SamuraiFrog’s 30 Favorite John Williams Pieces (and Then Some).
50 minutes of songwriter-math teacher Tom Lehrer doing a live show in Copenhagen in 1968. Includes that smash hit Poisoning Pigeons in the Park.
Thought the Monkees were a faux band? Wait until you read about Gary Lewis & the Playboys. I was always a sucker for the song Jill, for no discernible reason.
Jaquandor launched yet another series, this one called the ‘A to Z Challenge’ and he decided to “give it a Fantasy and Science Fiction turn,” as is his wont. (I love the word ‘wont’.) So each entry in this series will take its inspiration from something or someone from F&SF, that starts with the respective letter of the day.
Original pitch-reel for the Muppet Show is delightfully bonkers. Plus, the much more recent Kermit’s Party.
To be able to catch genius when it’s just beginning, just starting out; when it’s in its embryonic form, or in its very nest. It’s an unforgettable experience. BTW, the author in question has seen this piece.
Pop culture’s Rosetta Stone. A company known for its memorable full-page comic book ads continues to influence graphic design today.
Robert Crumb: Interview by Paul Gravett
Two actors turned 75 this month and I missed them. So here are Jack Nicholson: Unpublished Photos of an Actor on the Brink from LIFE magazine, 1969, and the website of George Takei.
Mike Sterling’s Progressive Ruin, finally off the daily schedule after 8 years, 4 months. This means, if I keep this up for another year and a half, I can pass him!
What could Archie Andrews possibly have meant?
Long-time Exploring and Special Programs volunteer and advocate, Roger Green, was presented the 2012 Silver Beaver Award during the Council Court of Recognition Dinner held at Base Camp on Saturday, March 31.
Everything about Roger is designed to impress and attract attention, from his demeanor to his augments to his actions. While he’s naturally piss-poor at stealth or shutting the hell up…
For The Right Price: Roger is willing to render practically any service he’s capable of, provided that he is adequately compensated. He’s not the type to turn his back on his current employer(s), but whatever’s required of him, he’ll do it.
The cartoon is from an e-mail; original source unknown to me.
The Daughter always seemed to have far fewer birthday parties with her friends than most of her classmates. Oh, there would be the gatherings with family, including her maternal grandparents, and usually a pair of her cousins and an uncle and aunt. But it has been unbalanced. Once a couple of years ago, we did a party at the State Museum with her friends, but that was it.
She indicated a few months ago that she wanted a surprise party; not sure why. But we decided to make it so. First, we had a little gathering the weekend before her birthday with her mom, dad, and grandparents, so she didn’t think we’d blown her off. Then we rented a room at the local bowling alley for a few hours.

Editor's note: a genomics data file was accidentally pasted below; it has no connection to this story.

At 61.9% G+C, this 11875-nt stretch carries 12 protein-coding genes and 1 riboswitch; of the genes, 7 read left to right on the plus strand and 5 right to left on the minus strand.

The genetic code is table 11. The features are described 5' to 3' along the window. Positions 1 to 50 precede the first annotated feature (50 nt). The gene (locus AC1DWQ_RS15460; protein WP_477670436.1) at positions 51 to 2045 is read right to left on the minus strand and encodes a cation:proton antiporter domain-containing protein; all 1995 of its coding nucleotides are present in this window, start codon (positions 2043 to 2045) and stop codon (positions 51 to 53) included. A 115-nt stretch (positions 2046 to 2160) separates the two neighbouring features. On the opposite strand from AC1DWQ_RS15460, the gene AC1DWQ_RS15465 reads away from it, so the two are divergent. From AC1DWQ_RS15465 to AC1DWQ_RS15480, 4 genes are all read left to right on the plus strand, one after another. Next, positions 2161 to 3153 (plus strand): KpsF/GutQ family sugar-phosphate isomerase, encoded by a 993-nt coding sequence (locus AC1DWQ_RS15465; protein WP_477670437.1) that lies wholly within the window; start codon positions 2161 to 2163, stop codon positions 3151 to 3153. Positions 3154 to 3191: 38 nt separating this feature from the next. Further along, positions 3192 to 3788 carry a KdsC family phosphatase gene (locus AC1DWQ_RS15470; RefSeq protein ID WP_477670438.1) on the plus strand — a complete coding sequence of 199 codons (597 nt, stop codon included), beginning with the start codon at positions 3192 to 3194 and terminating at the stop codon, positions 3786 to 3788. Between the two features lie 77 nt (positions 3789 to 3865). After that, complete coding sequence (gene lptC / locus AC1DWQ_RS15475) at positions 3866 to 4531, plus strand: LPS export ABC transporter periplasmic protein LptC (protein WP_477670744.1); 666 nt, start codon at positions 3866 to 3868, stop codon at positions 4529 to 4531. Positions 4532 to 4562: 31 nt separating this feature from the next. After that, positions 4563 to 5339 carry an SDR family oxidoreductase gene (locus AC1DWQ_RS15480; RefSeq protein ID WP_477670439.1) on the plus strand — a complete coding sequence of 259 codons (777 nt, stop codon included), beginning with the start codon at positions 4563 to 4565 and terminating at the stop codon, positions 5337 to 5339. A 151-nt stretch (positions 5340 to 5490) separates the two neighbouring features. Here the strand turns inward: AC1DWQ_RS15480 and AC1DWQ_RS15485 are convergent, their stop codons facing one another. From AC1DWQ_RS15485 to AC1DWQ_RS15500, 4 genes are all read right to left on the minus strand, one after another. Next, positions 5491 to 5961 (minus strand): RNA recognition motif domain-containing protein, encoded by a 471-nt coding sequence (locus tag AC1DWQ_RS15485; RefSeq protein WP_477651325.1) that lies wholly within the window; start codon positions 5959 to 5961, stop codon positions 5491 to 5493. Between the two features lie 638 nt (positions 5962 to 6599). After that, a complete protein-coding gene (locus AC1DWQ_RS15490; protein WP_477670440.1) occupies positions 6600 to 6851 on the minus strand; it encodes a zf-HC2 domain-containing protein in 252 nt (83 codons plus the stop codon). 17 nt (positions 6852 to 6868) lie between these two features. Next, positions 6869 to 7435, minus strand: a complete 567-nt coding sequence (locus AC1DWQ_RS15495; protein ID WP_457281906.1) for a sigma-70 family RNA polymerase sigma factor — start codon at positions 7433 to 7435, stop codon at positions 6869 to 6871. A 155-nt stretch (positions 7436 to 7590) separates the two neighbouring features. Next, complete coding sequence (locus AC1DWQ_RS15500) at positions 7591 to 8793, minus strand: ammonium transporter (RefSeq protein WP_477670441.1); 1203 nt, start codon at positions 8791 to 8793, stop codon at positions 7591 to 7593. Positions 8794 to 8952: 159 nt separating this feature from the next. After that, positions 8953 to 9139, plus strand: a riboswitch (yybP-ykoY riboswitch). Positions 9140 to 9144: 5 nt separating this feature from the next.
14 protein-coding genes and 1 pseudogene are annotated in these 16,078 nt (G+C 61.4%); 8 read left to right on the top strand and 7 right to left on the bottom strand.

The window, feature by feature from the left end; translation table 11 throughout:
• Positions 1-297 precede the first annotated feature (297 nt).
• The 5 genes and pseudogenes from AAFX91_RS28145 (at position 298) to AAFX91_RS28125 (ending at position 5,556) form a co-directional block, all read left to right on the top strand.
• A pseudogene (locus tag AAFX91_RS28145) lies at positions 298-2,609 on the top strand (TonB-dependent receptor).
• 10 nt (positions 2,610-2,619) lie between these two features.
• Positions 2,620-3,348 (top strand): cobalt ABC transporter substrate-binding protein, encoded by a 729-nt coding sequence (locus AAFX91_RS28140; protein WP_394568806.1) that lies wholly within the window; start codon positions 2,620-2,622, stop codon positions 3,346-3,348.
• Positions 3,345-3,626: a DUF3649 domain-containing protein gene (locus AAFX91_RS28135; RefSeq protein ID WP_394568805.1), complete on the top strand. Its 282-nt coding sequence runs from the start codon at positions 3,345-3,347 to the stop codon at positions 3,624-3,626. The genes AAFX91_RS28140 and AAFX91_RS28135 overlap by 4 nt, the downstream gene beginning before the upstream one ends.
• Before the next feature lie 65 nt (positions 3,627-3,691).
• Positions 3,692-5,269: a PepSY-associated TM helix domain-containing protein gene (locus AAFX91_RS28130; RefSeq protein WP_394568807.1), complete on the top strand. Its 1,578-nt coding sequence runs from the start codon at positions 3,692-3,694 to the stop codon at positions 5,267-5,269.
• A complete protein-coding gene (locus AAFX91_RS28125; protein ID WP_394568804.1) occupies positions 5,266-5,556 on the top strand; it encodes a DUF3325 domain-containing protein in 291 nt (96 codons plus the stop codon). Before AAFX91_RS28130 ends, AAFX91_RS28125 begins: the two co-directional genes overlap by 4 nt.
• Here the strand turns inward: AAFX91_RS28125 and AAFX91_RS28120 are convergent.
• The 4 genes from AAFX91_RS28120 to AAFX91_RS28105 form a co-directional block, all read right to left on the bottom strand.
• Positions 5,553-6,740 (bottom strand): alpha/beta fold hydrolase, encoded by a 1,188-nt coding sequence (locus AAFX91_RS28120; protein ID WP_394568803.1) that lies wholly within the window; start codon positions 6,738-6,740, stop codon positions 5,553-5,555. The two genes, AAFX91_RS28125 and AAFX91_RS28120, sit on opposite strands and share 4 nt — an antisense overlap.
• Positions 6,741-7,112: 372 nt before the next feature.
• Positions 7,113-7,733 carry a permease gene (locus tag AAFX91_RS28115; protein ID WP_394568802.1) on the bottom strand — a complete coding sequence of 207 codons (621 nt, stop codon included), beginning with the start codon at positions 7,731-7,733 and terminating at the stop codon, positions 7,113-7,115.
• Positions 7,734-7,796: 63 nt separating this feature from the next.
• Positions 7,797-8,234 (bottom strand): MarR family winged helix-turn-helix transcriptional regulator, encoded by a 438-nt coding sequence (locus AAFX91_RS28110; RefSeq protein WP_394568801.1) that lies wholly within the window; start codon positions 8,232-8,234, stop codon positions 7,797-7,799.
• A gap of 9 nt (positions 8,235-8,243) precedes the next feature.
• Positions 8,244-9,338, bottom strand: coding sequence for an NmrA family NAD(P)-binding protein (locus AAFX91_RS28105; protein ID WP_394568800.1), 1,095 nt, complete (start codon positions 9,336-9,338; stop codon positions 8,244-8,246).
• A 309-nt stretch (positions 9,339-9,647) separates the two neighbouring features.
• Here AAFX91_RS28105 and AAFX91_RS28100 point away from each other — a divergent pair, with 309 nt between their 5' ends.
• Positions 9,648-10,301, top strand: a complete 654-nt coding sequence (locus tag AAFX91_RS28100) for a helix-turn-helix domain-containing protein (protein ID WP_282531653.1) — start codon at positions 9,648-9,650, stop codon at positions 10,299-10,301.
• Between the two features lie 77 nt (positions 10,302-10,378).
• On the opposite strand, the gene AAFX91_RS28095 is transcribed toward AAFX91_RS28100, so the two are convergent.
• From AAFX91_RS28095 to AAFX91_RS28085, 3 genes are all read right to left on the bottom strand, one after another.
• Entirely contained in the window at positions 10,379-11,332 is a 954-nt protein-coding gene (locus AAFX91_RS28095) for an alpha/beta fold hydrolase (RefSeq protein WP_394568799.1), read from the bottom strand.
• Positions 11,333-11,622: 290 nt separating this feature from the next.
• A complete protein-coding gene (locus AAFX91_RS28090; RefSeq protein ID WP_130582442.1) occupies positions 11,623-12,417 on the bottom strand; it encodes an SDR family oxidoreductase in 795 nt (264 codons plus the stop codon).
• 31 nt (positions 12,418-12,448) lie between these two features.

The morning of the party, I put together the gift bags for the children attending, distracted the Daughter while her mother sneaked the cake she made out of the house, got her dressed, and so forth.
I also got her to help clean the house based on the rumor that Grandma and Grandma might be staying over. That was actually unlikely, but it was possible that her other uncle/aunt/cousin from southern Pennsylvania, might be staying over.
About a half-hour before showtime, we tell the Daughter we are going bowling, so she’d be wearing socks. As we walked into the room, and people yell “Surprise”, she’s confused and a little frightened; she sees some unfamiliar people, a couple of siblings and parents of her friends, who she does not know. But soon, she has sussed out that this is the surprise party she had requested and smiled broadly.
The kids, and some of the parents, bowled for an hour. Then we had pizza (quite good, actually), cake that the Wife made, plus supplied ice cream. The time was too short to actually open presents, though (or we planned it not so well.) All of my wife’s family went over to our house.
You may recall that the TV set died last month. Well, this was the next day, and my two brothers-in-law said they’d take me shopping – two shopping trips in two weekends, which was unprecedented for me. At least this one was singular in focus. Went to Radio Shack, which had TVs either too large or way too small. Then to Green Furniture – the running joke was that it was my cousin’s place – but they’re out of the TV business. Eventually, we make it to BJ’s Wholesale; one brother-in-law has a membership. We need something that will fit into a 29″ wide and 18″ high space, and we find something. The old TV had a tube; this TV, the screen part was thinner than a sturdy book.
Oh, and that brother-in-law decided that, instead of him paying for the adults bowling (which he had offered), and for his share of the dinner (previously agreed to), he’d just pay for the TV and call it even, or part of MY birthday present! In any case, an unexpected turn of events.
The family gathered for dinner, after which there was a second surprise party, for Lydia’s grandma, who was turning a certain age divisible by five. Among her presents, a certain number of wishes, written by her four granddaughters. Eventually, one of Carol’s brothers and his family returned home; the other brother and his family, with the longer trip, went to his parents’ house.
A glorious day.